Guitar Lust: Hamer USA Chaparral (beater/modified)

Hamer USA guitars are all awesome.

One of the best things about Hamer USA guitars is that you can pretty much depend on getting a great-sounding, great-playing guitar that is solid and durable.  Beat the hell out of a Hamer USA guitar, and you just get “mojo” (that indefinable *it* that seems almost as if the Spirits of the Guitar Hero Pantheon have blessed the guitar).

I’m sure there are some Hamer USA guitars that fell apart under heavy use.  I’m sure there are a few Hamer USA guitars that were ruined from time, use, and the elements.

But I haven’t encountered one yet.

Case in point: the guitar in the pictures below (click to embiggen).

I picked up this guitar for $400 when I was in my Hamer Acquisition stage.  It was clearly advertised as a beater, and some of its problems are obvious at first glance: wear, scalloped fretboard, missing dot inlays, replaced bridge saddles of mis-matched color.

But I was willing to spend $400 because it was a set-neck Hamer USA Chaparral. Set-neck shredders aren’t exactly commonplace.  And the pickup switching options also seemed to promise good sonic flexibility.

I was also a little intrigued by the idea of a scalloped fretboard.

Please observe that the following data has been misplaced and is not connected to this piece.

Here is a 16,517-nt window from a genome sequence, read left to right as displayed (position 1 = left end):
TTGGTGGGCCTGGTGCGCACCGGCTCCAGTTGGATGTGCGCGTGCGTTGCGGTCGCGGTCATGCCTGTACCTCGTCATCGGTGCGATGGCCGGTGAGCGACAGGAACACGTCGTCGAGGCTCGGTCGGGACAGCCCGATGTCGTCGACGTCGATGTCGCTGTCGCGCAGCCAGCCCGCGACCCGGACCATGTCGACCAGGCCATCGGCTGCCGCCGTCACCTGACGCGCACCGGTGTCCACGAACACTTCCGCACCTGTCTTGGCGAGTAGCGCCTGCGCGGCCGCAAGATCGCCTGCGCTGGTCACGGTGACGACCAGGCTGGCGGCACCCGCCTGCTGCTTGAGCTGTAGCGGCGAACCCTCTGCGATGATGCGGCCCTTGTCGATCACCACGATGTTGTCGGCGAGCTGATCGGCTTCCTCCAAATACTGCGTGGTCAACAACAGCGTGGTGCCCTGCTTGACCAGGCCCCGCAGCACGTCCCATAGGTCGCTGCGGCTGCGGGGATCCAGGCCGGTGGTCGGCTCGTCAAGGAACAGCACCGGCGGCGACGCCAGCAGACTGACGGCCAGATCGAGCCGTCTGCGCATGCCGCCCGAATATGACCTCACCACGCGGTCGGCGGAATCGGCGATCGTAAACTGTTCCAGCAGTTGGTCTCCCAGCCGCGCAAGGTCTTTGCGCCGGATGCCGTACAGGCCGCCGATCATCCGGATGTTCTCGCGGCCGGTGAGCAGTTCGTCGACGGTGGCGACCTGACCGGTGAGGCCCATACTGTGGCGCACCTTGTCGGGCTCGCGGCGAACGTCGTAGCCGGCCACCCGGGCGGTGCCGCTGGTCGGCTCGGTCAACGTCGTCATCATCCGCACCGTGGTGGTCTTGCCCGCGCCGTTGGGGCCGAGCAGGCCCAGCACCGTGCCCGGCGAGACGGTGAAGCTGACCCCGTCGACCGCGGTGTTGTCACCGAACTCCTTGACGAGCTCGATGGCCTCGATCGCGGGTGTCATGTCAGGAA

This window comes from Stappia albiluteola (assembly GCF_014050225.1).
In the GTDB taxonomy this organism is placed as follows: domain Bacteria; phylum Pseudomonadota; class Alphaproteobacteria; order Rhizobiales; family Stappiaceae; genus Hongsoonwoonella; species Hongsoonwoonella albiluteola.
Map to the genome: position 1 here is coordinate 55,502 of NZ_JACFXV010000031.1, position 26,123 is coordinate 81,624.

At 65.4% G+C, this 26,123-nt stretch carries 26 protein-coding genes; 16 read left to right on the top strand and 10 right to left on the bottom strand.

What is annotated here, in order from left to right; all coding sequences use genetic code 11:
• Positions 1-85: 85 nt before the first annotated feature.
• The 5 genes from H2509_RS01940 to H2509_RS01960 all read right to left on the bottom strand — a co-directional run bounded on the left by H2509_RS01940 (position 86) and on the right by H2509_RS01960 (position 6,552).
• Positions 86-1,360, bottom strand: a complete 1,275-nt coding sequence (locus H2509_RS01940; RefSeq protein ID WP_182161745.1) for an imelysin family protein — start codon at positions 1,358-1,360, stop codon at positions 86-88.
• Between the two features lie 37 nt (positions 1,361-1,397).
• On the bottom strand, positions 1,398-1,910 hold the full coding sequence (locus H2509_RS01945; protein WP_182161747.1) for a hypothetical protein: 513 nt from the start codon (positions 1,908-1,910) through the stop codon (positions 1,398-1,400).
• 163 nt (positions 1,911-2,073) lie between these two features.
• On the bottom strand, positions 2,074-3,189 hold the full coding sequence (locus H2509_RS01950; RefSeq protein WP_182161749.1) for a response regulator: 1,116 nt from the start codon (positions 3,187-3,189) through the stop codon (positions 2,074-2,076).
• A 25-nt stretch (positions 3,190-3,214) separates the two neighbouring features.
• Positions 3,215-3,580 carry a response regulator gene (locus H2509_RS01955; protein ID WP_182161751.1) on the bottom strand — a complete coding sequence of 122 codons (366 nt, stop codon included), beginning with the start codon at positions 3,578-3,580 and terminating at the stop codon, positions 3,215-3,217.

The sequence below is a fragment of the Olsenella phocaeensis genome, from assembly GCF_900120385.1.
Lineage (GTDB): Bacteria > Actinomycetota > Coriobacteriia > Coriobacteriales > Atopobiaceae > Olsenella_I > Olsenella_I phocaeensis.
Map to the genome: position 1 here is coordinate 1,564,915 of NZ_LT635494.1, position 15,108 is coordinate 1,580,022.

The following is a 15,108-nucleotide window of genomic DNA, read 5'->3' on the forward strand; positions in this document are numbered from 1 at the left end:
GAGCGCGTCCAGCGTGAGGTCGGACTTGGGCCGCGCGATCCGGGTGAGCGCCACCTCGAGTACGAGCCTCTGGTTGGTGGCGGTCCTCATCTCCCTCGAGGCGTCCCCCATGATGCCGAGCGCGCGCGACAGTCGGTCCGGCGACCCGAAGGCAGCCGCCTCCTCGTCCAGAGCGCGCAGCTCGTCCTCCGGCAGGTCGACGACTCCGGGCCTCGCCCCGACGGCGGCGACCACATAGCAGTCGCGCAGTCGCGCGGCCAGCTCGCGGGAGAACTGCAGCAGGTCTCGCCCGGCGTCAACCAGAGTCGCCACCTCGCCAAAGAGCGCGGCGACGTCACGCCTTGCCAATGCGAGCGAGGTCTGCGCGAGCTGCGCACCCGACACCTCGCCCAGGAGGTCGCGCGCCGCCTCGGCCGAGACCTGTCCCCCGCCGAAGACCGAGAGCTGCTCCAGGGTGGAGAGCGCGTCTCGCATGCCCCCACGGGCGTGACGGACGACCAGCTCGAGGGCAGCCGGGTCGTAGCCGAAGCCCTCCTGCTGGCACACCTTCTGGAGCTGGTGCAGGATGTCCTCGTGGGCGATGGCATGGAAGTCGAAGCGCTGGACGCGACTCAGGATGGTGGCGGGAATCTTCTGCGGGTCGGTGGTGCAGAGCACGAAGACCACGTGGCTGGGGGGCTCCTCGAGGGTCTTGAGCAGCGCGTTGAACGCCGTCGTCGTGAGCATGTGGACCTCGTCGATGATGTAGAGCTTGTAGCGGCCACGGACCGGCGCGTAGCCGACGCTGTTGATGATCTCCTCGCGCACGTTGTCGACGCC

This was a gamble, because $400 can get you some decent mid-level guitars.  You could get a Hamer Slammer Series guitar, upgrade the pickups and electronics, and still have a good $50-%100 left over.

But this guitar was worth it.  It sustains for days.  The frets are silky smooth, and bends glide as if on melted butter.  The tone is rich and full and thick (although not as thick as the Centaura Deluxe w/ EMGs).  I’ve got other Hamer guitars, even other Hamer USA shredders, but this one has a tone all its own.

Interestingly, I don’t really notice the scallops.  It doesn’t seem to help me play faster, or more cleanly…at least, not that I can tell.  But it also doesn’t detract in any way, shape, or form. It may be that I have to be a better guitarist for it to really make that much of a difference.

In any case, this is a great guitar.  I recently asked my compatriots on the Hamer Fan Club Message Board if I should consider refurbishing it.  After all, just about the only thing better than a great-playing, beat-up Hamer USA set-neck Chaparral is a new-looking, great-playing Hamer USA set-neck Chaparral.

But the overwhelming consensus was: why mess with it?  If it plays great, play it.

Good advice, my friends.  Very good advice.  This guitar will not be refurbished until/unless it needs a refresh to maintain its excellent tone, ergonomics, and stability.

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Now I just gotta think of a name for her.

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